If it’s about anything, it’s about obsession, the need to right the wrong. Chastain, playing Maya, the woman in relentless pursuit of the man who spilled innocent American blood, is fantastic in the role and manages to pull off some tense dialogue driven scenes that ramp up her character’s emotions, even if ours remain distant. Where Zero Dark Thirty works, though, despite Chastain’s excellent performance, isn’t in the character arcs, but rather in the narrative trajectory that begins with that aforementioned interrogation of a low level Al Qaeda subordinate and ends with a spellbinding interpretation of the Navy SEALs operation that took Bin Laden out.

Regardless of its procedural approach, it works because it’s not exploitative. It doesn’t show behind-the-scenes “what ifs” of what Bin Laden may have been doing. Similarly, not once does the film feel like a piece of propaganda the way this year’s Act of Valor did. It’s not trying to get anyone to join the armed forces or even make you feel a certain way. It’s simply showing you something that happened and you take it as it is. The strength of such conviction is evident, but then again, so is the weakness. For a movie that dramatizes the death of an undeniably evil man who killed innocent people, leading to one of the very few times everybody in America stood together as one, there needed to be more of an audience connection. The emotion, both onscreen and within ourselves, should have resonated, but instead you leave the movie with an empty feeling, knowing full well the movie you saw was good, but wanting something more. Zero Dark Thirty is bound to win Best Picture at this year’s Oscars and though I will certainly defend it as a good movie, I’ll argue against that inevitable decision.

Zero Dark Thirty receives 3.5/5

Friday
Sep212012

10 Years

When you’re younger, ten years seems like an eternity. With so few years under your belt, the thought of ten years passing is unimaginable. It isn’t until you’ve lived through those years that you realize just how quickly they went. With my ten year high school reunion not too far off in the future, I’m finally beginning to understand this. I don’t really know what life holds for me or where I’ll be in the next 10 years and I’m longing to hold onto my childhood, but I know I have to grow up. It’s a sad, but inevitable revelation. The characters in writer/director Jamie Linden’s movie, 10 Years, are transitioning through the same time period I am and having the same thoughts. Perhaps this is why I connected with it so much, but by the end, I, strangely, didn’t feel sad about my now gone childhood. Instead, it gave me a newfound appreciation for those years and the good times I had while also giving me an excited optimism about the years to come.

The story follows a group of friends as they reunite for their 10 year high school reunion. Jake (Channing Tatum) is now dating Jess (Jenna Dewan-Tatum), but he still seems to hold some feelings for his high school flame, Mary (Rosario Dawson), and he needs to sort that out. His buddy, Cully (Chris Pratt), is using the event to make up for past mistakes, apologizing profusely to any “nerd” he may have bullied back in the day. Their mutual friend, Reeves (Oscar Isaac), has actually become a world famous musician and, despite the annoyance of his former classmates’ desires to take pictures with him, he begins to connect with his old science class buddy, Elise (Kate Mara). Meanwhile, their two reckless friends, Marty (Justin Long) and AJ (Max Minghella), are causing their own trouble and attempting to get close to the girl they considered the hottest in school, Anna (Lynn Collins).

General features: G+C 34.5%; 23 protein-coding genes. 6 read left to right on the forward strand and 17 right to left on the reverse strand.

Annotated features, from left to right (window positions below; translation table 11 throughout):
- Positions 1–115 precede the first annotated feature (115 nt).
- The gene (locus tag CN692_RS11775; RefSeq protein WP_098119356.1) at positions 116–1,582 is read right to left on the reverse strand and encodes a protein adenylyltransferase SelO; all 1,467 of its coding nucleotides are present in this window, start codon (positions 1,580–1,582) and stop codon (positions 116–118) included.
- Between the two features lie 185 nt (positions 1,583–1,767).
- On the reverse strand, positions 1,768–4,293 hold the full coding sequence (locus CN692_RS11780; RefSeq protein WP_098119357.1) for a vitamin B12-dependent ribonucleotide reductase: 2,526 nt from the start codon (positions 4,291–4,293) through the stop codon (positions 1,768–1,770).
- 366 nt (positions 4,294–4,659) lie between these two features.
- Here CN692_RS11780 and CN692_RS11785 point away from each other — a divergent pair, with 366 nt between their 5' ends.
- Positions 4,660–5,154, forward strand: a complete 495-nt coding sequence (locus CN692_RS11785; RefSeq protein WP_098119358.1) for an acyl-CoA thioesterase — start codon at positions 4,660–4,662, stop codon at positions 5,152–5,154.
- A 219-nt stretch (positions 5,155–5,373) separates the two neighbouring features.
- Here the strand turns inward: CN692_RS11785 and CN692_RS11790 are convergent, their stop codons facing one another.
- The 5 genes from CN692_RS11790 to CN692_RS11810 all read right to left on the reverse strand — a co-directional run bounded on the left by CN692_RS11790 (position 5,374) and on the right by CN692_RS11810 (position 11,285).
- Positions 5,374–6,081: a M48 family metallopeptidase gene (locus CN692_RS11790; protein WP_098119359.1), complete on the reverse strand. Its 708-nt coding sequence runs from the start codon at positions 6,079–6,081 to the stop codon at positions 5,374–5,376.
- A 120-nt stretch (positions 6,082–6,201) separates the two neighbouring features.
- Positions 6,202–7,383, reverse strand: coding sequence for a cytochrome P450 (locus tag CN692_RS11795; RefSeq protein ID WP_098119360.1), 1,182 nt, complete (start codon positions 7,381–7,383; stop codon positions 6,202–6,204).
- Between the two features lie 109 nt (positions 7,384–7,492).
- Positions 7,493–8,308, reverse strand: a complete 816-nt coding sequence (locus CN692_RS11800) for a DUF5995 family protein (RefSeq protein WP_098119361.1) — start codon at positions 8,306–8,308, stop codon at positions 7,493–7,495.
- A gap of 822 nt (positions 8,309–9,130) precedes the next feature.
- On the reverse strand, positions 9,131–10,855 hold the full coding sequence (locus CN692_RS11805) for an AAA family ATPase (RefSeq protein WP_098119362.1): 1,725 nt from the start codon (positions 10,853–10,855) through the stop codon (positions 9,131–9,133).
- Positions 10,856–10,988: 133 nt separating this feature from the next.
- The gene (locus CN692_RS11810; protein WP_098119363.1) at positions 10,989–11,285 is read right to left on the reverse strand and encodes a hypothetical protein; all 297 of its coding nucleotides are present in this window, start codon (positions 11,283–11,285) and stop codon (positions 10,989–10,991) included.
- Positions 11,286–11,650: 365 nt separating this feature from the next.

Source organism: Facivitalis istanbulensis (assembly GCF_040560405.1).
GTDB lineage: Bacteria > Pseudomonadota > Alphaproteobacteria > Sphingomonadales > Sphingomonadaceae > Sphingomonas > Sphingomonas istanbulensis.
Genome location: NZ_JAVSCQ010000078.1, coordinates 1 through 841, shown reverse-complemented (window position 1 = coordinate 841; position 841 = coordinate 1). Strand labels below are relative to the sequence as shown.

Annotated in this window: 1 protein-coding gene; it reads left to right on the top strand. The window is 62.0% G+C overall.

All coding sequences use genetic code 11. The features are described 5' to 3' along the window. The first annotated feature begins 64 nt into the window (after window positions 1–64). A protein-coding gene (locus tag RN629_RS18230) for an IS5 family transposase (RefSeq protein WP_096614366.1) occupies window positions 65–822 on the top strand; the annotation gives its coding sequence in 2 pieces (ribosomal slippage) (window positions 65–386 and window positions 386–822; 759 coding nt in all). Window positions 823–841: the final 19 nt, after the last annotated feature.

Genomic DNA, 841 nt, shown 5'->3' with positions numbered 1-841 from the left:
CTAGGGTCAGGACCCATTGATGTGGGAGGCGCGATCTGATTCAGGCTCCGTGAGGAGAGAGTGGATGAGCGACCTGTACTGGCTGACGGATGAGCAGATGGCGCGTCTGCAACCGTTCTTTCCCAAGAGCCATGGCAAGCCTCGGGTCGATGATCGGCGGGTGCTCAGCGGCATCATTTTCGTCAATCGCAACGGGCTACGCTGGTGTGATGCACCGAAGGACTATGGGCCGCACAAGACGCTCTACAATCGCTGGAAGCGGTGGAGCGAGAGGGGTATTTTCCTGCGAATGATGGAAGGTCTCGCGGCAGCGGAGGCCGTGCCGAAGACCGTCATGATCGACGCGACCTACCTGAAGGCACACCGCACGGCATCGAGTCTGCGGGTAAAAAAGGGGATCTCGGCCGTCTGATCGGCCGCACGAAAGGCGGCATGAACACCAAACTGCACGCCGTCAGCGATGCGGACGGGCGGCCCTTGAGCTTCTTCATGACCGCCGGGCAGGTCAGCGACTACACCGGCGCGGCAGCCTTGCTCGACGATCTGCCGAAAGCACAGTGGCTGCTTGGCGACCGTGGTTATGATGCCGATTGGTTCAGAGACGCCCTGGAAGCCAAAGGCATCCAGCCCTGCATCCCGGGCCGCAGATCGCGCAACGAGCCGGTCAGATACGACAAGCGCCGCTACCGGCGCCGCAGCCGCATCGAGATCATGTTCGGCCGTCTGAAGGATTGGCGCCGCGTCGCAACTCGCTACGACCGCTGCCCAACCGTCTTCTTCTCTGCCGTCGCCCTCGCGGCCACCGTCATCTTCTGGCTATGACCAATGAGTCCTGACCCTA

Throughout each story, a lesson is learned; lessons about expectations, friendship, love and even waiting for love (they say love is patient, after all). Most of these stories involve characters who miss their high school days. Some are stuck in jobs they hate and long for the carefree days of high school while others, like Reeves, have done something interesting with their lives, but feel like they have unfinished business to take care of. What each story has in common, though, is that they’re all about growing up and moving on. They’re about holding onto the good old days while forging new memories in what will hopefully be better days to come. For someone who is relatively new to this whole “being an adult” thing, I understood what these characters were feeling, as will anyone who has made that bittersweet transition into adulthood.

As with any movie of this type, one that tells multiple stories with many different characters, it’s a bit uneven. Some are unpredictable while others you’ll see coming from a mile away. Some are genuinely emotional, while others are a tad too cheesy for their own good. Some feel incredibly real, while others seem like little more than manufactured melodrama. The surprise, one that deviates from your typical intertwining vignette picture, is that the better stories don’t completely overshadow the others. Most are so close in quality that the word “superior” becomes a relative term.

This is no doubt thanks to an incredible cast full of names and faces you’ll instantly recognize who craft characters that are charismatic, three-dimensional and likable. Even the ones who clearly had a shady past in regards to the way they treated others, like Cully, are genuinely redemptive, even if their attempts at that redemption are too forceful to reach full effect. In the end, 10 Years turns out to be an unexpected delight. It’s a happy and optimistic movie with a love for life, both for what is to come and what has already passed, and it will leave you with a smile on your face.

10 Years receives 4/5